Lent is Not about Guilt, it’s about Resilience

The week before Ash Wednesday, my internal clock blasts a grating alarm, demanding that I search out something adequately worth giving up. (I wasn’t raised in a very Lent-observant family, but I always found anything self-minimizing to be impressionable.) It’s like last-minute Christmas shopping in reverse: return all the happinesses and cash in on austerity. Give up something! Lent is the season of repentance and reflection in the church calendar, but for many it’s more of a season of deprivation—giving up chocolate, alcohol, social media, meat, those small indulgences we know we “should” be moderating the rest of the year. It’s the restarting of New Year’s Resolutions with all the pep talks, guilt trips, and resignation contained in January.

And when you get to the first week of March, no one wants to repeat January.

It’s hard to see Lent as anything other than an obligatory march through human failing. It’s 40 days of cultivating feelings of guilt and self-loathing that is somehow supposed to mirror Jesus’ 40 day journey in the wilderness being tempted by the devil.

But I don’t think Jesus spent 40 days in the desert to get better at hating himself. Honing our inner Jesus by sheer force of guilt isn’t terribly effective, and in fact is probably related to why the North American church is in decline. Shoehorning yourself into a saint doesn’t work. Internalizing pressure to grow does not actually lend itself to growth.

Agony in the Garden Bellini

The Agony in the Garden, Giovanni Bellini, c. 1458. Thanks for nothing, disciples.

Nor is it terribly biblical. There’s no record of Jesus promoting self-effacing longest-sacrifice competitions (In fact, Jesus is mostly on record critiquing that sort of thing). Whenever Jesus asked the disciples to do anything, it was almost always met with resistance (“But why?”) or failure. Recall Jesus in the Garden of Gethsemane, praying that God won’t make a martyr of him, asking the disciples to stay awake and pray with him. And then while Jesus is praying, they fall asleep—not once, not twice, not three times. The first time, Jesus wakes them up and says, “No, you’re supposed to pray with me.” The second time, Jesus doesn’t even bother waking them up, he just goes back to his prayer. And the third time he returns, he says, “Come on guys, let’s get moving, we’ve got to go get betrayed.”

The fact that the disciples did the exact opposite of what he instructed did not change his plan. Jesus did not say, “Screw you, you guys are as bad as Judas!” and go off to get arrested on his own. Jesus committed to community even when the community was struggling. Jesus committed to the partnership they’d built and the alternative lifestyle they were creating. And Jesus was gracious with people who were trying to recalibrate their ideas of love and solidarity and hope. The community continues through human failing. The project of imagining hope continues.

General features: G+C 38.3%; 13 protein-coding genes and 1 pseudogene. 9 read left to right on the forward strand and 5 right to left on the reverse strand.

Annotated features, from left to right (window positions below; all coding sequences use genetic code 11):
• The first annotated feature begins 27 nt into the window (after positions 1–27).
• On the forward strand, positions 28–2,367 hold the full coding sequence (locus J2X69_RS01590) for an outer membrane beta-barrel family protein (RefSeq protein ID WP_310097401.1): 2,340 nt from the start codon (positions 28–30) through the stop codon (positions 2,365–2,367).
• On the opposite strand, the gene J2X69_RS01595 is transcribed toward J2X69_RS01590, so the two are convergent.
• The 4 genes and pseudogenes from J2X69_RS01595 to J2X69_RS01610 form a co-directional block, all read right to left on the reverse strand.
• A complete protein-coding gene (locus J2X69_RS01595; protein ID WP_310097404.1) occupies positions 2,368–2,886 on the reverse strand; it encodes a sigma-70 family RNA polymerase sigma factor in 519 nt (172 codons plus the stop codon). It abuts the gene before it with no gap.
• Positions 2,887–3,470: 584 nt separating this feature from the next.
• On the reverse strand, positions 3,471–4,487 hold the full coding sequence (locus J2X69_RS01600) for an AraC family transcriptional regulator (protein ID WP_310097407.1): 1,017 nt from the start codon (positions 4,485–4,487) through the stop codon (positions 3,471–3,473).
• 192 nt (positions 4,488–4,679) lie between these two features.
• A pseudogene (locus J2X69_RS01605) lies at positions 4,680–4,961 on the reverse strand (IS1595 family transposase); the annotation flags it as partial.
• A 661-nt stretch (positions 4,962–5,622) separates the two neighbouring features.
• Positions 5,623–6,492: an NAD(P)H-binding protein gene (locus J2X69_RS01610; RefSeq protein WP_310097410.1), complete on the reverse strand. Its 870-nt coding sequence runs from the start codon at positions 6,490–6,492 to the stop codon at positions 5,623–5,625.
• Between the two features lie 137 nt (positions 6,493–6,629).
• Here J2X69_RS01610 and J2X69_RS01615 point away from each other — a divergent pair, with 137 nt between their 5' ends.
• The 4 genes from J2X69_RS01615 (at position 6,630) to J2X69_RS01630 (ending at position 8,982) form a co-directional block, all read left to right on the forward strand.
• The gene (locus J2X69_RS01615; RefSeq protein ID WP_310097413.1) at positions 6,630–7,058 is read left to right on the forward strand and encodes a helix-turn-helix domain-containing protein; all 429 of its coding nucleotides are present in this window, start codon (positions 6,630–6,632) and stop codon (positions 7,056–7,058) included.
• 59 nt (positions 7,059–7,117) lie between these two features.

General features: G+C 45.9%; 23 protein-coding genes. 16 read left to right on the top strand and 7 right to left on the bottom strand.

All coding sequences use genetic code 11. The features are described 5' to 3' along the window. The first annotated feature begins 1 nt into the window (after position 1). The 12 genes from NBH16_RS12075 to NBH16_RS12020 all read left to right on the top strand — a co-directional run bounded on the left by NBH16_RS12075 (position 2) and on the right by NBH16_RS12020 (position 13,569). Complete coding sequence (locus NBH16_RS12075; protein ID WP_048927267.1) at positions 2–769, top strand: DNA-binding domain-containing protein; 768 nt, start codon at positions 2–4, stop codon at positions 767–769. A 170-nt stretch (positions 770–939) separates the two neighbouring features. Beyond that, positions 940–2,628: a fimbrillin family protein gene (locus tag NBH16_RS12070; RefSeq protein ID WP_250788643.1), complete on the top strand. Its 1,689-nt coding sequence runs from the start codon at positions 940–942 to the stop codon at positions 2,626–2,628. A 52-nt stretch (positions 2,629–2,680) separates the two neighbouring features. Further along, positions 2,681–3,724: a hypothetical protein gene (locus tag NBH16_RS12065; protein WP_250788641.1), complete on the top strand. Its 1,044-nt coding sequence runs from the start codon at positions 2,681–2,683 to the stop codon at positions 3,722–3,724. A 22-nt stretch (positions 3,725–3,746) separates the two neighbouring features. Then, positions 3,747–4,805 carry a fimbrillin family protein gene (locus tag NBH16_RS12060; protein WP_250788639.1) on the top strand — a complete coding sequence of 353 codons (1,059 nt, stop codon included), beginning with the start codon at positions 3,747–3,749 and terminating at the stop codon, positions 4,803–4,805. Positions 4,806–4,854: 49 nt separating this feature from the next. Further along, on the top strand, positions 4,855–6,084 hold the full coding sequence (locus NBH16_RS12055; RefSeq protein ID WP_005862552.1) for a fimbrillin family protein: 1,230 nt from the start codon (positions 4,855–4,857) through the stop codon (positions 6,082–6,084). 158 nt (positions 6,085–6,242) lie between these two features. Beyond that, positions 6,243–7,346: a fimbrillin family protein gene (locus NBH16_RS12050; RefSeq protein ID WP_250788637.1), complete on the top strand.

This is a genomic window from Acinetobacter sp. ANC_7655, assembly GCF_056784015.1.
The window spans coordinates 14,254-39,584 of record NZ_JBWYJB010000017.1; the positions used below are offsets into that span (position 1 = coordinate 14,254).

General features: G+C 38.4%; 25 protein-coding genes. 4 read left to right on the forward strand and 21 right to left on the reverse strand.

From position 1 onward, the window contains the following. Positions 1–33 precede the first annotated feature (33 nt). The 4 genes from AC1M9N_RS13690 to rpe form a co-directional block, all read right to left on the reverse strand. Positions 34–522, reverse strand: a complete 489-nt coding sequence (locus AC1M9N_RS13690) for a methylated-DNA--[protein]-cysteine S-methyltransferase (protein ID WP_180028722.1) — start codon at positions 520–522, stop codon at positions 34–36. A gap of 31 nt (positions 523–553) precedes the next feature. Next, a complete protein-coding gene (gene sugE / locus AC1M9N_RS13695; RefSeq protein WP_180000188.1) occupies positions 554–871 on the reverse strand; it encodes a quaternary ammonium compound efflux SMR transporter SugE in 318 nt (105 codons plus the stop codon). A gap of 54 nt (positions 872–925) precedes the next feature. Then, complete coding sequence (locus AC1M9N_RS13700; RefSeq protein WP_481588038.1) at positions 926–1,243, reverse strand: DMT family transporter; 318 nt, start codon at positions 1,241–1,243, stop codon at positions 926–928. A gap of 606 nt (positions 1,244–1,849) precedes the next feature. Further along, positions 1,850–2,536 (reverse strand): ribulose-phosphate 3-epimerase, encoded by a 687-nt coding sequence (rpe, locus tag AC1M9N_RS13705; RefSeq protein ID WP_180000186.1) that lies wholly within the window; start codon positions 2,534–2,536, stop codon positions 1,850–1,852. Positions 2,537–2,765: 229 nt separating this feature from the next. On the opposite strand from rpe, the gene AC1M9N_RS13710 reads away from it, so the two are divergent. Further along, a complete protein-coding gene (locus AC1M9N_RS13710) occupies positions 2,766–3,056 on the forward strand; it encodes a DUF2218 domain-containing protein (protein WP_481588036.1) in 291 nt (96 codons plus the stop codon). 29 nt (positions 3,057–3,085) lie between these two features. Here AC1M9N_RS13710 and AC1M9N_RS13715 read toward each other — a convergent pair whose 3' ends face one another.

This is what Lent is designed to do: nurture hopefulness in the face of dashed dreams. Recalibrate a community when it fails to catch one of its members. Lent is about more than swearing off bad habits. Lent is about cultivating resilience. Lent is the season of learning to commit and sustain love in all circumstances. It’s a season of releasing what does not serve you and practicing the habits of resilience that empower you to rebuild and participate in healthy community after a disaster or a loss.

Lent is a time of deliberately anticipating resurrection. Being attentive to the ways the world is changing for the better. Paying attention to the new life that comes with spring, the small signs of buds and salamanders and robins even though everything is still bleak and winter-streaked outside.

Lent is an invitation to fall in love with the great artwork that is Creation. That’s why many churches have shifted from the language of “giving something up” to the language of “giving up or adding in.” Giving up chocolate, alcohol, social media, or meat can be that thing that reshapes your mind toward resilience, and I recommend them as Lent practices (except chocolate; I’ve never seen giving up chocolate strengthen resilience).

This year, I want to linger with resilience. Spend time with it, invite it into my relationships, notice how it stands at the center of Jesus’ holy work. Three years ago, for Lent, I read a book of the Bible every day (if you’re in the mood for reading, I recommend it). Last year, I finished out that project by reading the rest of the books that were too short for one daily Lenten sitting (if you’re in the mood for reading and tedium, I recommend it). This year, I want to revisit the Bible as a book that teaches resilience.

This year, I’ll create a series of, for lack of a better word, devotionals. Each day, I will make a brief post on Gathering the Stones, reflecting on one attribute of resilience and one Bible verse where it’s present. I’m not sure if “not overcommitting” is an attribute of resilience, but this practice is all about simplicity: One attribute. One verse (with links back to the passage for context). Short posts, something that can be read in five minutes, and written in not much more than that. As always in my Lenten practices, Sundays are days off. Somehow I was in my late 20’s before someone told me Lent is actually 46 days if you count the Sundays, but Sundays aren’t supposed to count because they are mini-Easters. But hey, if you don’t know, now you know.

Curious? Intimidated? Me too. If creating a discipline doesn’t feel very resilient this year, there’s no need to do it. If you want to tune in and out of the posts–well, the Internet is well-designed for that. But beginning tomorrow (Ash Wednesday), you’re invited to join me for this walk in the wilderness, these 40 Days of Lenten Resilience.

Milkweed Seeds in snow

Milkweed seeds emerging during a snow.

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